Starting in 13/14, the league will allow for an expansion of the upper limit beginning on March 1 in order to facilitate tagging room. Tagging is the practice that forces clubs to keep all contracts on the books for the next year below the current season’s cap. This has affected a few teams’ abilities to ink their own free agents to extensions before July 1, since they needed contracts to come off the books before they were allowed to add payroll. One feature of the previous CBA was the 10% overage permitted during the summer to allow teams flexibility, and so the two sides have agreed that for tagging purposes only, they’ll move the date for that 10% expansion kicking in to the spring.
I also noted that the situation that afflicted Calgary late in 08/09 has been addressed. The Flames had no cap space at the end of that season, and when a spate of injuries happened after the deadline for LTIR to be used had passed, they resorted to dressing as few as 15 skaters during the last couple of weeks. The new rules will allow a team to add players on an emergency basis even if that would put them over the cap, provided that the players in question made no more than 100k over the league minimum.
The final item that got my attention was the change to revenue sharing requirements. As was suspected, large market clubs like the Islanders are now eligible for a 50% share, which is a change from the old rule disqualifying them due to the size of their TV market.
The biggest change, though, might be the elimination of ticket sale requirements for teams to qualify. That has been replaced by a rule that sets the baseline for unfettered access to revenue sharing at 75% of league average gate receipts. This is a very significant change in my view, and will force several teams, particularly in the Sunbelt, to adjust how they’ve set their ticket prices.
As a regular traveller to Phoenix, I’ve noted with some amusement that the Coyotes’ ticket prices are astonishingly low, at least for someone used to Canadian costs. The Coyotes apparently felt compelled to take this approach to get paid fans in the building, both in the hope of growing their ticket base and being able to meet the revenue sharing targets in the old CBA.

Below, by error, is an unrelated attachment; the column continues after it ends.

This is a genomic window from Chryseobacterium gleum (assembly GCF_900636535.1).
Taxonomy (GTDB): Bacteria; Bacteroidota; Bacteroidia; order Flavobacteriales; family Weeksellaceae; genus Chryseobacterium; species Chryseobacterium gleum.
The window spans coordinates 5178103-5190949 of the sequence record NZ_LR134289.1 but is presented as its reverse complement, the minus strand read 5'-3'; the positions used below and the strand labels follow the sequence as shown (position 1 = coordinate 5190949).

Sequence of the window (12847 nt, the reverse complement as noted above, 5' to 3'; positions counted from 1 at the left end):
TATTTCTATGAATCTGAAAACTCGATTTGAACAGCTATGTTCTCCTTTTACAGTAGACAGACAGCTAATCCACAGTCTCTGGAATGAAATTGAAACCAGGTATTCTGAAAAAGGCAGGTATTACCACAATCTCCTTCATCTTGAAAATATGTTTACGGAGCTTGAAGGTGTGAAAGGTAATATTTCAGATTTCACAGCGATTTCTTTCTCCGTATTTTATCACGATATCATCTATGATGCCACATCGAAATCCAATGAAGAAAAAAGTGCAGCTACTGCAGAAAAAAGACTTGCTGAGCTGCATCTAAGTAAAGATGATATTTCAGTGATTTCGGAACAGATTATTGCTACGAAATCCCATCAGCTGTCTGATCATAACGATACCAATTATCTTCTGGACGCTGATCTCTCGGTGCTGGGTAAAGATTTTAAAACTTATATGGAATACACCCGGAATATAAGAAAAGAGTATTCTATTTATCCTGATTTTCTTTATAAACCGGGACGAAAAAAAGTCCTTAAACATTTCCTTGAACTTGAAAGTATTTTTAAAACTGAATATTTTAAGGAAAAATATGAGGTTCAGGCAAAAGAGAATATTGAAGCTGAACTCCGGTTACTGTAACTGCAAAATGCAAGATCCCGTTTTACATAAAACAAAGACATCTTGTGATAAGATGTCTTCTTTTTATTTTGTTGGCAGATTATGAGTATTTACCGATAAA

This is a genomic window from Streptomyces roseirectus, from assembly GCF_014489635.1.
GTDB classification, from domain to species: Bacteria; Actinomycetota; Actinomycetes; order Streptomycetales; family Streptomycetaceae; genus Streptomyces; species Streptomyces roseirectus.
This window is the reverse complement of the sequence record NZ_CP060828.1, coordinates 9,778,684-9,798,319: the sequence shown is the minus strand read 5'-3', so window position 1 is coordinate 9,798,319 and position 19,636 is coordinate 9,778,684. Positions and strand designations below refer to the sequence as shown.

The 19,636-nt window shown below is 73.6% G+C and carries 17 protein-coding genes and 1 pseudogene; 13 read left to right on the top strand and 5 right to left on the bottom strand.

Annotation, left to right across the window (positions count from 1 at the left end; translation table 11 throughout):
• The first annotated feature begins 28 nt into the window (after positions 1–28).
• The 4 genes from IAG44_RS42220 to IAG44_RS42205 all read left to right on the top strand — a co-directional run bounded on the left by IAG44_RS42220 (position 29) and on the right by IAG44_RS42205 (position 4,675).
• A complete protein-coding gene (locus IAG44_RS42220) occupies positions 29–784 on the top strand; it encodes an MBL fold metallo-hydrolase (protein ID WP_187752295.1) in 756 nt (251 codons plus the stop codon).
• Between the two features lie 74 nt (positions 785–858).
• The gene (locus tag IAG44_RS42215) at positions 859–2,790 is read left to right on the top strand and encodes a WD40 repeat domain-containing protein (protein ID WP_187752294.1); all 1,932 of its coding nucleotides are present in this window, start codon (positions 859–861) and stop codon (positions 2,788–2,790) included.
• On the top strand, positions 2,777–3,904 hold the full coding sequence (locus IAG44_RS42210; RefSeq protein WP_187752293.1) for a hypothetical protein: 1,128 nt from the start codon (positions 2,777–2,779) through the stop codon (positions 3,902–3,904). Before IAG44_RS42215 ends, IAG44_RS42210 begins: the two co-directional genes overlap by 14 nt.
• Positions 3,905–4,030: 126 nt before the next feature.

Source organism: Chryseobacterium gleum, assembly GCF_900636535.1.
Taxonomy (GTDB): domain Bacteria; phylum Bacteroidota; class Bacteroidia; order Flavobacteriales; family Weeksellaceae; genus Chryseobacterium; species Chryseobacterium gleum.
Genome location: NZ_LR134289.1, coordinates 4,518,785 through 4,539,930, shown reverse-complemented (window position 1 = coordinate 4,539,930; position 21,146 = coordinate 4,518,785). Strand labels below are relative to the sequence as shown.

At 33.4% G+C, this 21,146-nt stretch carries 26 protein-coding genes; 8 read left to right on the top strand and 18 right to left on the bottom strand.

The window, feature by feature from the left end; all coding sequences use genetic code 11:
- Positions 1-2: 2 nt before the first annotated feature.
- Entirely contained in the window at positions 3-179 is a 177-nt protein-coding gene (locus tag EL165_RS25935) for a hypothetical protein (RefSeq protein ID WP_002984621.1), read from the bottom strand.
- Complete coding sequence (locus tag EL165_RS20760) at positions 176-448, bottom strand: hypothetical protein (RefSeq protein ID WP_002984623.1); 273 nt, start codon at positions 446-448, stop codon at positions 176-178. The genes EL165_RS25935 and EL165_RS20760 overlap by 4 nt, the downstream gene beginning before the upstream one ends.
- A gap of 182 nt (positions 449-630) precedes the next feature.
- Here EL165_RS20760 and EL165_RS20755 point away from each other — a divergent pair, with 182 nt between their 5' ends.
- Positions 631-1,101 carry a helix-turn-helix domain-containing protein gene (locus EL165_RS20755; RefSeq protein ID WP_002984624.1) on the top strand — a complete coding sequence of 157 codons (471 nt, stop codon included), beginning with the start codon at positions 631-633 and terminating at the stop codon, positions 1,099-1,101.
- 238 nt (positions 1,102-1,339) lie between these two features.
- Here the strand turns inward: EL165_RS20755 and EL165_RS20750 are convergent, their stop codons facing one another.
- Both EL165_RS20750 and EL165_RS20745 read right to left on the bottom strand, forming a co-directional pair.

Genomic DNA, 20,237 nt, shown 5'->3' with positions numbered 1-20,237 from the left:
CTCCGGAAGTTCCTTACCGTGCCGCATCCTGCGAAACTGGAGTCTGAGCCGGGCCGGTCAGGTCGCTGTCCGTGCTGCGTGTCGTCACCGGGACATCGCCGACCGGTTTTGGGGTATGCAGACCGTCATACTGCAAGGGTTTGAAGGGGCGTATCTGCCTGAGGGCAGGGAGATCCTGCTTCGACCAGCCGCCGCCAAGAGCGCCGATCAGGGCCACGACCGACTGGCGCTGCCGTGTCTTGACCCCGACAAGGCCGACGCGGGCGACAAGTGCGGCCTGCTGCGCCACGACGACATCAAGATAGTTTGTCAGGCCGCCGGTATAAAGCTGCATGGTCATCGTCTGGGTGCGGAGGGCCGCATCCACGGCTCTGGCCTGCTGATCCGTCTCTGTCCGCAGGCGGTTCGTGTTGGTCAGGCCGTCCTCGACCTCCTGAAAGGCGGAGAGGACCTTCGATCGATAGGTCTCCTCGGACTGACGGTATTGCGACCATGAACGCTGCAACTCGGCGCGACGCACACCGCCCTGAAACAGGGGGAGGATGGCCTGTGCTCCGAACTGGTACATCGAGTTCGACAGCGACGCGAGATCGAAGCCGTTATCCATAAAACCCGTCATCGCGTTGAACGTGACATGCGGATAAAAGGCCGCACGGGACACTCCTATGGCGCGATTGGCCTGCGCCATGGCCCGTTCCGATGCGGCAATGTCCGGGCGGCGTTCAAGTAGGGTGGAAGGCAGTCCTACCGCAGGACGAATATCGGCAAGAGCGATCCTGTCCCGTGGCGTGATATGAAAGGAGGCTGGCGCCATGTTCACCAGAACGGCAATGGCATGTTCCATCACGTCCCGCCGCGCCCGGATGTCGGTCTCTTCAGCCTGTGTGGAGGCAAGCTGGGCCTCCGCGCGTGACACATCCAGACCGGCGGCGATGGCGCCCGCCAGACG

That approach will have to be set aside over the next couple of years, though. 75% of average gate receipts would currently equal roughly 750,000 per game, or north of 30 million a year. Take these numbers from Forbes for what they’re worth, but here are the teams that allegedly didn’t get to 30M last season:
Keep in mind that those figures would include 4 home playoff games for Florida, 5 for Nashville, and 8 for the Coyotes. Absent playoffs, the Coyotes would have been around 13M for the year, so you can see the issues they face in order to get revenue sharing without having the league’s new oversight committee involved. Any club that has new ownership does get a two year holiday from that oversight, so Greg Jamison will have a bit of time to improve matters in Glendale, provided he has enough money to actually close the purchase of the team. Still, they have a mountain to climb.
The Islanders’ situation also looks dire, but I suspect moving to Brooklyn should ease matters somewhat, since they’ll likely be able to charge quite a bit more for tickets than they do at the NHL’s worst arena. Tampa and Florida, though, will really have to get off of the pot. The Lightning in particular have had solid looking attendance figures, but as I mentioned, they’ve done it with very cheap tickets. That’s going to end over the next couple of years even if team performance and local market conditions might dictate otherwise, and Tampa won’t be alone in having to ask quite a bit more from their patrons, so it could make for interesting times in a few of the league’s marginal markets.
Enjoy the rest of your Sunday.